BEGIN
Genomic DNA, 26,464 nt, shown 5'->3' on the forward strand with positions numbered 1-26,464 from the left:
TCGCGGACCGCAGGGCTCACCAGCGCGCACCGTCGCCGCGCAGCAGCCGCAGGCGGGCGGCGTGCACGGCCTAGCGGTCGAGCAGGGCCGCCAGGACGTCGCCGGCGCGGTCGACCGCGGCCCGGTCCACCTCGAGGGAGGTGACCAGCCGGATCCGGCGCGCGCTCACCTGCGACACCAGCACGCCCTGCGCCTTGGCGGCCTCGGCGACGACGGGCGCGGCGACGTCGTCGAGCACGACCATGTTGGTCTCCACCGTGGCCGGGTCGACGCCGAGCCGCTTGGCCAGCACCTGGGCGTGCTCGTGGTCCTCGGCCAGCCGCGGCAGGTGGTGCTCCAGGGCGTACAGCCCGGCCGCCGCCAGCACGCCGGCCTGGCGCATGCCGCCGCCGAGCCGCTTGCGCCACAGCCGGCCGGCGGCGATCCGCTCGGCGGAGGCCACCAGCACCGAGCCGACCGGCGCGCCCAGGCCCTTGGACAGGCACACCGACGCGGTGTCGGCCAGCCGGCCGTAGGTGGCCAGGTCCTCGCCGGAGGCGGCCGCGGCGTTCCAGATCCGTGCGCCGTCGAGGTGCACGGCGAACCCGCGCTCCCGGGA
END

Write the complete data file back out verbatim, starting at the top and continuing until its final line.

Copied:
Genomic DNA, 26,464 nt, shown 5'->3' on the forward strand with positions numbered 1-26,464 from the left:
TCGCGGACCGCAGGGCTCACCAGCGCGCACCGTCGCCGCGCAGCAGCCGCAGGCGGGCGGCGTGCACGGCCTAGCGGTCGAGCAGGGCCGCCAGGACGTCGCCGGCGCGGTCGACCGCGGCCCGGTCCACCTCGAGGGAGGTGACCAGCCGGATCCGGCGCGCGCTCACCTGCGACACCAGCACGCCCTGCGCCTTGGCGGCCTCGGCGACGACGGGCGCGGCGACGTCGTCGAGCACGACCATGTTGGTCTCCACCGTGGCCGGGTCGACGCCGAGCCGCTTGGCCAGCACCTGGGCGTGCTCGTGGTCCTCGGCCAGCCGCGGCAGGTGGTGCTCCAGGGCGTACAGCCCGGCCGCCGCCAGCACGCCGGCCTGGCGCATGCCGCCGCCGAGCCGCTTGCGCCACAGCCGGCCGGCGGCGATCCGCTCGGCGGAGGCCACCAGCACCGAGCCGACCGGCGCGCCCAGGCCCTTGGACAGGCACACCGACGCGGTGTCGGCCAGCCGGCCGTAGGTGGCCAGGTCCTCGCCGGAGGCGGCCGCGGCGTTCCAGATCCGTGCGCCGTCGAGGTGCACGGCGAACCCGCGCTCCCGGGA